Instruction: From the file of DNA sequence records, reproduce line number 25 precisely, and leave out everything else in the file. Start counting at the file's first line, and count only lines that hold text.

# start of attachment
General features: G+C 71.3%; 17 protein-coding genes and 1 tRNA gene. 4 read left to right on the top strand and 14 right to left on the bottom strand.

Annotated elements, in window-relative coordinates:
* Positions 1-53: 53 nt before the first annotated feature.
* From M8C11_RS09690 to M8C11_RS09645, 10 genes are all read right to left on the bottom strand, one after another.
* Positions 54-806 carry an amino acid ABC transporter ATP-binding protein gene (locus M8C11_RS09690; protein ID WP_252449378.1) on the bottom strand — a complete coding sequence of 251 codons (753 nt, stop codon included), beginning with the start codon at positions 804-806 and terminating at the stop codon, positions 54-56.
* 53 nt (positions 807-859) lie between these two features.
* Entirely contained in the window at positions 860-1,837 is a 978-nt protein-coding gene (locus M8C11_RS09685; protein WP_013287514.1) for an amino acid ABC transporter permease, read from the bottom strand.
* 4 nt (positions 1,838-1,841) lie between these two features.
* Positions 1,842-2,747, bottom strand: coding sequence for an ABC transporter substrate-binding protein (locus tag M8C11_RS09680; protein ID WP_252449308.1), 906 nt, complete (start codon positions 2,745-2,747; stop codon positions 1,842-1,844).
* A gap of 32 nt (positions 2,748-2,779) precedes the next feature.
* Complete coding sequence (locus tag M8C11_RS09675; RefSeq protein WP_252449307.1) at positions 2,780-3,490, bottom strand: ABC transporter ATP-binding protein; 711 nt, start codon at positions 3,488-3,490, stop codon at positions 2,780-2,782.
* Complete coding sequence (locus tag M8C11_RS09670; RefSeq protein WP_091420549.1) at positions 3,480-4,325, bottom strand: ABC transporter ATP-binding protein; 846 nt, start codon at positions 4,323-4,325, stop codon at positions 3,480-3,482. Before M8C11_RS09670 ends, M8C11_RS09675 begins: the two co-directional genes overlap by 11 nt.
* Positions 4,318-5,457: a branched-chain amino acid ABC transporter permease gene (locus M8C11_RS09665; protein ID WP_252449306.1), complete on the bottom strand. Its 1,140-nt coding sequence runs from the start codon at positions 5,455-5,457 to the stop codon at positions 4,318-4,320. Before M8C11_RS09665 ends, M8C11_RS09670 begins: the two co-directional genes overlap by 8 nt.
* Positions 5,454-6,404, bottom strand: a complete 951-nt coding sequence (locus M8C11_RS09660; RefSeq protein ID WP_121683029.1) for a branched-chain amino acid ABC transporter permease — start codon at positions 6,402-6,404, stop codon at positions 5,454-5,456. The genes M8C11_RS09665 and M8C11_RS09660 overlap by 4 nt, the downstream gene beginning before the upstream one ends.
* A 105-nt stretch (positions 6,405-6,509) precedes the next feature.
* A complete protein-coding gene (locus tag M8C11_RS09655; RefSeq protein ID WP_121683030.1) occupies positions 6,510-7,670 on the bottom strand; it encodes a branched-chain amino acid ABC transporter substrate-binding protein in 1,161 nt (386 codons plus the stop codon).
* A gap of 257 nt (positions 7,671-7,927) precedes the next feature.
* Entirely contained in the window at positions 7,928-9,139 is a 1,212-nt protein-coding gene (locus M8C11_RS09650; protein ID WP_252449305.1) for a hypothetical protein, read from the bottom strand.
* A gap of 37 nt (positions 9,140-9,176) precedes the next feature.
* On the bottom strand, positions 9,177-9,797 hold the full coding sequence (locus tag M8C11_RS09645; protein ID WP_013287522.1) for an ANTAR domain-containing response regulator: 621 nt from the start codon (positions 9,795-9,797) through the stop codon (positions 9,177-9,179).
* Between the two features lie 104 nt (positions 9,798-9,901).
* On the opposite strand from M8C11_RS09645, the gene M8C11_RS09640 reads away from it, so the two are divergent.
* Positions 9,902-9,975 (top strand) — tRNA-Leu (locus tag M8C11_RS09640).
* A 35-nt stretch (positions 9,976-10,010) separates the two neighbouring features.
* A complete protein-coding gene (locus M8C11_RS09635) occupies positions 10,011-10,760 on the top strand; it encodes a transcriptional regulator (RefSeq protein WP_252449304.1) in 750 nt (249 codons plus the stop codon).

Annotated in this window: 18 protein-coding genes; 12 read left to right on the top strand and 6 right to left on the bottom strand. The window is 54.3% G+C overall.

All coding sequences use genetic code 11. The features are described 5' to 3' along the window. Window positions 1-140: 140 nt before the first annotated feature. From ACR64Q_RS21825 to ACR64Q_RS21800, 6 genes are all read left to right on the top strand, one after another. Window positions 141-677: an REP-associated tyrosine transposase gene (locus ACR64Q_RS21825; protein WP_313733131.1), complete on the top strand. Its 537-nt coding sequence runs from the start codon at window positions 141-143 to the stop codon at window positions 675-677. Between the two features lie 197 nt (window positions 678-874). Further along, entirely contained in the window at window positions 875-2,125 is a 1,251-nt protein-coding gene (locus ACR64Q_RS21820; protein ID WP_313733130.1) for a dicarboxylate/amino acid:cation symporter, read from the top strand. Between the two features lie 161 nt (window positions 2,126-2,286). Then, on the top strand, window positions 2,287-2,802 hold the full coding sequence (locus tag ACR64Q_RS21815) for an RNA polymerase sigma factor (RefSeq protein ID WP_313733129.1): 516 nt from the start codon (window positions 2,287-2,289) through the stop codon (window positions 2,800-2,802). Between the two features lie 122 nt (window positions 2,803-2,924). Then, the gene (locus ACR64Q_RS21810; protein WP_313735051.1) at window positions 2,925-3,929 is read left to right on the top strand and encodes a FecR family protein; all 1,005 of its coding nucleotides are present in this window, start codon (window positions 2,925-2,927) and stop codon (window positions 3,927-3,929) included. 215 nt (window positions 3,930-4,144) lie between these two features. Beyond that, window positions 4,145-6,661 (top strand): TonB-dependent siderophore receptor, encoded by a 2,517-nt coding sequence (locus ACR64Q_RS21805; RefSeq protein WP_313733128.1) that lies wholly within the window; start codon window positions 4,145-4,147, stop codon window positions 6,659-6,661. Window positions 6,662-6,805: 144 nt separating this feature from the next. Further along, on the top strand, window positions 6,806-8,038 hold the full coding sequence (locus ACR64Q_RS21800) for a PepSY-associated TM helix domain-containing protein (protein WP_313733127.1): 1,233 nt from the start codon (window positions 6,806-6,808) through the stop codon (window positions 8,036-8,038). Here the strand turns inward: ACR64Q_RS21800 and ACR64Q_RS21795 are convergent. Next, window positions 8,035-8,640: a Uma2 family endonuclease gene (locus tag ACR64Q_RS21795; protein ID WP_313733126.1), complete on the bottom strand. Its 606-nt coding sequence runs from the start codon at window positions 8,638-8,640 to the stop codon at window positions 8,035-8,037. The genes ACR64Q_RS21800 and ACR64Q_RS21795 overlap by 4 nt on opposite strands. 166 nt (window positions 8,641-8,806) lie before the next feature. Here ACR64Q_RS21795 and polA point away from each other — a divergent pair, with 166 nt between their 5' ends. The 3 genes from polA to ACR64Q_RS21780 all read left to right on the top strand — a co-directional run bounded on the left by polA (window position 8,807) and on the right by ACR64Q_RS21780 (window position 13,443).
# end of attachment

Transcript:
* A complete protein-coding gene (locus M8C11_RS09635) occupies positions 10,011-10,760 on the top strand; it encodes a transcriptional regulator (RefSeq protein WP_252449304.1) in 750 nt (249 codons plus the stop codon).